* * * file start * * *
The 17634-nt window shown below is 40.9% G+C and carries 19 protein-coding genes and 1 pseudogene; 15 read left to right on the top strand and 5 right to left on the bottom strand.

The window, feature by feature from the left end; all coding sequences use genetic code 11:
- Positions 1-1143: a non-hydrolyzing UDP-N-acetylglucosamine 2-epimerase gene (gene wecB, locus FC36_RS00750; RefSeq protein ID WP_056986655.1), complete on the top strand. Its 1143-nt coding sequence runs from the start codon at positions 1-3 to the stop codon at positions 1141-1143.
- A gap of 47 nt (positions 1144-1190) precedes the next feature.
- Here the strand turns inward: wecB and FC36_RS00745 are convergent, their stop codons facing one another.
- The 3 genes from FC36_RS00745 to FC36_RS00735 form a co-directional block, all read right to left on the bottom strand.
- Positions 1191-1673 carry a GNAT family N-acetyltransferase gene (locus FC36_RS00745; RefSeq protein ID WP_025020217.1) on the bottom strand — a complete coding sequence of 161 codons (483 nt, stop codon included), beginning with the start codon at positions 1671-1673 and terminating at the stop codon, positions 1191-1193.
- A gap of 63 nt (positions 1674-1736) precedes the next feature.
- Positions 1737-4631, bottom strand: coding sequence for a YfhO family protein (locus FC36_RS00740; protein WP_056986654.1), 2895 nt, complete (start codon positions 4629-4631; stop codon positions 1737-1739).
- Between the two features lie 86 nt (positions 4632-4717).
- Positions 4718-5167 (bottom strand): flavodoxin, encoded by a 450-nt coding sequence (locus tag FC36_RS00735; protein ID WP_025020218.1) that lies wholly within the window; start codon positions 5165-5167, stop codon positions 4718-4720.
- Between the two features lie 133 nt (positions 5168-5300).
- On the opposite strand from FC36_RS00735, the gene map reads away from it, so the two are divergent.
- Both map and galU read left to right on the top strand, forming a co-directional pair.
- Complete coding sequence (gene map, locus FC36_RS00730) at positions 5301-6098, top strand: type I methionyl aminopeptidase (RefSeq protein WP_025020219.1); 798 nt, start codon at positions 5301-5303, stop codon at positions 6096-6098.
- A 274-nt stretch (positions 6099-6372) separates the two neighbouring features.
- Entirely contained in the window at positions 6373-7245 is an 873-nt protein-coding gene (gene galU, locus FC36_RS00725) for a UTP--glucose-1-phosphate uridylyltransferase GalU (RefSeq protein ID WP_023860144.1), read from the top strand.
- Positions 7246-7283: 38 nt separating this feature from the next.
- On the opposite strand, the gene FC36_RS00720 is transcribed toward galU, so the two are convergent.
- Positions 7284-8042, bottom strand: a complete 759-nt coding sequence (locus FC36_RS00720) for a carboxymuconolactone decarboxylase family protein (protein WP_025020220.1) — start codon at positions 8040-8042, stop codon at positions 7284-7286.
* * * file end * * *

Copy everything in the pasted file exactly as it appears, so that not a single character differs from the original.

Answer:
The 17634-nt window shown below is 40.9% G+C and carries 19 protein-coding genes and 1 pseudogene; 15 read left to right on the top strand and 5 right to left on the bottom strand.

The window, feature by feature from the left end; all coding sequences use genetic code 11:
- Positions 1-1143: a non-hydrolyzing UDP-N-acetylglucosamine 2-epimerase gene (gene wecB, locus FC36_RS00750; RefSeq protein ID WP_056986655.1), complete on the top strand. Its 1143-nt coding sequence runs from the start codon at positions 1-3 to the stop codon at positions 1141-1143.
- A gap of 47 nt (positions 1144-1190) precedes the next feature.
- Here the strand turns inward: wecB and FC36_RS00745 are convergent, their stop codons facing one another.
- The 3 genes from FC36_RS00745 to FC36_RS00735 form a co-directional block, all read right to left on the bottom strand.
- Positions 1191-1673 carry a GNAT family N-acetyltransferase gene (locus FC36_RS00745; RefSeq protein ID WP_025020217.1) on the bottom strand — a complete coding sequence of 161 codons (483 nt, stop codon included), beginning with the start codon at positions 1671-1673 and terminating at the stop codon, positions 1191-1193.
- A gap of 63 nt (positions 1674-1736) precedes the next feature.
- Positions 1737-4631, bottom strand: coding sequence for a YfhO family protein (locus FC36_RS00740; protein WP_056986654.1), 2895 nt, complete (start codon positions 4629-4631; stop codon positions 1737-1739).
- Between the two features lie 86 nt (positions 4632-4717).
- Positions 4718-5167 (bottom strand): flavodoxin, encoded by a 450-nt coding sequence (locus tag FC36_RS00735; protein ID WP_025020218.1) that lies wholly within the window; start codon positions 5165-5167, stop codon positions 4718-4720.
- Between the two features lie 133 nt (positions 5168-5300).
- On the opposite strand from FC36_RS00735, the gene map reads away from it, so the two are divergent.
- Both map and galU read left to right on the top strand, forming a co-directional pair.
- Complete coding sequence (gene map, locus FC36_RS00730) at positions 5301-6098, top strand: type I methionyl aminopeptidase (RefSeq protein WP_025020219.1); 798 nt, start codon at positions 5301-5303, stop codon at positions 6096-6098.
- A 274-nt stretch (positions 6099-6372) separates the two neighbouring features.
- Entirely contained in the window at positions 6373-7245 is an 873-nt protein-coding gene (gene galU, locus FC36_RS00725) for a UTP--glucose-1-phosphate uridylyltransferase GalU (RefSeq protein ID WP_023860144.1), read from the top strand.
- Positions 7246-7283: 38 nt separating this feature from the next.
- On the opposite strand, the gene FC36_RS00720 is transcribed toward galU, so the two are convergent.
- Positions 7284-8042, bottom strand: a complete 759-nt coding sequence (locus FC36_RS00720) for a carboxymuconolactone decarboxylase family protein (protein WP_025020220.1) — start codon at positions 8040-8042, stop codon at positions 7284-7286.